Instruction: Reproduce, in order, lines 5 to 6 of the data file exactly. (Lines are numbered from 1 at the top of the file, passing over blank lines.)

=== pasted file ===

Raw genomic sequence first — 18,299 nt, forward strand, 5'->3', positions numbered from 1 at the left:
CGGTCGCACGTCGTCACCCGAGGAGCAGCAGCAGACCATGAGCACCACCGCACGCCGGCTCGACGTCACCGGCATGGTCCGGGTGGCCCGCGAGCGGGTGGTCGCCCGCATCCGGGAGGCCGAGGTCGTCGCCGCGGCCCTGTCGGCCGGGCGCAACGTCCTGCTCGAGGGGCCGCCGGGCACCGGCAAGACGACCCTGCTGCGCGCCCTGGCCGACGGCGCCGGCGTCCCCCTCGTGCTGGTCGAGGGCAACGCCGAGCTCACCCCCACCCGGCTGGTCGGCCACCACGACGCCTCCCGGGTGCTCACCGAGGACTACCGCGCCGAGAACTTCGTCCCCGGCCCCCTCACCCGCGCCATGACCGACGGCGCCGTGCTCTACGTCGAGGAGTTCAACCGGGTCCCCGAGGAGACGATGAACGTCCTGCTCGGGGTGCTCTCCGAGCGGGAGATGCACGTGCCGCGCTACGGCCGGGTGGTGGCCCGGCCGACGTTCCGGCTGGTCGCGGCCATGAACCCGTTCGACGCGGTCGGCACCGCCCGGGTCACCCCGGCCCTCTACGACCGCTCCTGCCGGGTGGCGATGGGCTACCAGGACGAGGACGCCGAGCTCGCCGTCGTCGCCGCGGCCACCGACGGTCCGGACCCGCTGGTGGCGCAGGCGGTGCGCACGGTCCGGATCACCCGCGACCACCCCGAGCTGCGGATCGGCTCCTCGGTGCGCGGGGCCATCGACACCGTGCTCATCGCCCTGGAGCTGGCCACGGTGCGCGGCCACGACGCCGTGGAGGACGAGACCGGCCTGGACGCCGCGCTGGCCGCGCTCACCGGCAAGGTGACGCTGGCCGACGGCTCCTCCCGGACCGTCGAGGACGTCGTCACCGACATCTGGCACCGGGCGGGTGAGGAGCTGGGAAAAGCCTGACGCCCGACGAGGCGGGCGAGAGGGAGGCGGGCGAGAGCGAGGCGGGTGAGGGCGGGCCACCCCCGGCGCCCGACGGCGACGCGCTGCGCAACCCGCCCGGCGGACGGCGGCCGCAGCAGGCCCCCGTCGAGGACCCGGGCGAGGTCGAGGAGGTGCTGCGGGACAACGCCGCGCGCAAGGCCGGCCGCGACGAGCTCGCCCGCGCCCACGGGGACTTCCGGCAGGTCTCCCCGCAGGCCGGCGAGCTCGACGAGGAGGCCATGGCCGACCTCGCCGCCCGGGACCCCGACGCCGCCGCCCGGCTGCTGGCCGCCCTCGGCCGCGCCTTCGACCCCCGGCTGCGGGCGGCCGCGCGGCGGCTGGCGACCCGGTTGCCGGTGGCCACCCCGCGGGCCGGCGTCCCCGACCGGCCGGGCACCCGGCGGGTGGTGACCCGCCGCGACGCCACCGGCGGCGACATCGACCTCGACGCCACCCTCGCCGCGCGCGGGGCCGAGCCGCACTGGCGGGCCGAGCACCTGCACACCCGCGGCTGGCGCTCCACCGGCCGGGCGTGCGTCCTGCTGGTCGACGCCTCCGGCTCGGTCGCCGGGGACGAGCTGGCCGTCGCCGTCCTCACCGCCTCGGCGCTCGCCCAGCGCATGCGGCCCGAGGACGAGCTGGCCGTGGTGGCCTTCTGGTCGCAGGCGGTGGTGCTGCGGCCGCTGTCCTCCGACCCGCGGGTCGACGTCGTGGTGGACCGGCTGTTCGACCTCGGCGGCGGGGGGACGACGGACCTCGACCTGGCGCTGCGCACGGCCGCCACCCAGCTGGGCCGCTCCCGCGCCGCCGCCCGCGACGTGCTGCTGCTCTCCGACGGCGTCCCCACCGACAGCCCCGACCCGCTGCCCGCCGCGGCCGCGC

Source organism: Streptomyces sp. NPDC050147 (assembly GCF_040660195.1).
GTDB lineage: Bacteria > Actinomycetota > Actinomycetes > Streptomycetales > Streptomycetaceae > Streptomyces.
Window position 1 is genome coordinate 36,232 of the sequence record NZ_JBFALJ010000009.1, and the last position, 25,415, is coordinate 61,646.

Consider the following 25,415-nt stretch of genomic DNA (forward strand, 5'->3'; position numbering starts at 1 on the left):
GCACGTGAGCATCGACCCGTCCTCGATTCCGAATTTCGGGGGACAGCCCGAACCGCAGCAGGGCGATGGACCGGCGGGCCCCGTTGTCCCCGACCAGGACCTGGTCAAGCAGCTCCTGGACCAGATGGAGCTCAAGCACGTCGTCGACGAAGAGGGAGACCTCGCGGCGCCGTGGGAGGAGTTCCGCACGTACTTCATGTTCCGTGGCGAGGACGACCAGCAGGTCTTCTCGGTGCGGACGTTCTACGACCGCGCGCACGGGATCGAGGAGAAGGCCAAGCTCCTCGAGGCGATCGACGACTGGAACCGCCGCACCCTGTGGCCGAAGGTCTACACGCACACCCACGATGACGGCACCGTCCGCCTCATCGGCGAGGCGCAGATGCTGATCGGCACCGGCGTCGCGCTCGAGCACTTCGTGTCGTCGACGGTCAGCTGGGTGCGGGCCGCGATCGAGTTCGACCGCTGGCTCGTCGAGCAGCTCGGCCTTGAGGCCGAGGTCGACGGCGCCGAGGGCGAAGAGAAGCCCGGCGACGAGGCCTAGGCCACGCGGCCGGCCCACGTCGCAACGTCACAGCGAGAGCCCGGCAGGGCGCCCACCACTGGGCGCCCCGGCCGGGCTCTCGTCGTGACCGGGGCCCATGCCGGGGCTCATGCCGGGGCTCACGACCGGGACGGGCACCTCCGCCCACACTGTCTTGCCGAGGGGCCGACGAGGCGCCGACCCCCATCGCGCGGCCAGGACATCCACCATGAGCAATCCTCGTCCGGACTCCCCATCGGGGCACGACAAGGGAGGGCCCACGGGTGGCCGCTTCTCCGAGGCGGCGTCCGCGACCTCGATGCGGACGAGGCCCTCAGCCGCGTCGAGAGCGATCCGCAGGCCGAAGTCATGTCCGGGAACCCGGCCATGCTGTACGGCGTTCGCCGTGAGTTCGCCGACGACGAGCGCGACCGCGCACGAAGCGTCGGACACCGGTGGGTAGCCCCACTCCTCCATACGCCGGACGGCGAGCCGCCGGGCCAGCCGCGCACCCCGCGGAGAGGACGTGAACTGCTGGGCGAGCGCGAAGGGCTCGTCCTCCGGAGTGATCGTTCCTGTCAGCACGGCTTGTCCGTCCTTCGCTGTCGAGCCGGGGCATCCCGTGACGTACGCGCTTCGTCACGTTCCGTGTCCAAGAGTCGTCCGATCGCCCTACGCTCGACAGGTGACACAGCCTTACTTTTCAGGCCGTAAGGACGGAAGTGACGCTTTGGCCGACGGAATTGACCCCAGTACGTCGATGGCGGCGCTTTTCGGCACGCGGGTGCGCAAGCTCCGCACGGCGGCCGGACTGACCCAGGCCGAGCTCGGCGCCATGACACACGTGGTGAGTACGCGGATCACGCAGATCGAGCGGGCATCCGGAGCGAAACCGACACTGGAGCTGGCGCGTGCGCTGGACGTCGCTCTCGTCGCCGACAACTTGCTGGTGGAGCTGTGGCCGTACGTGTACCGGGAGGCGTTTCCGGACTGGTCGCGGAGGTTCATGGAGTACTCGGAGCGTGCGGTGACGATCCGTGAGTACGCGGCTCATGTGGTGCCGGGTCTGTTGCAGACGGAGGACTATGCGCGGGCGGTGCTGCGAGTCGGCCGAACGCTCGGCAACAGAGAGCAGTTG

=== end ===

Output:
Window position 1 is genome coordinate 36,232 of the sequence record NZ_JBFALJ010000009.1, and the last position, 25,415, is coordinate 61,646.

Consider the following 25,415-nt stretch of genomic DNA (forward strand, 5'->3'; position numbering starts at 1 on the left):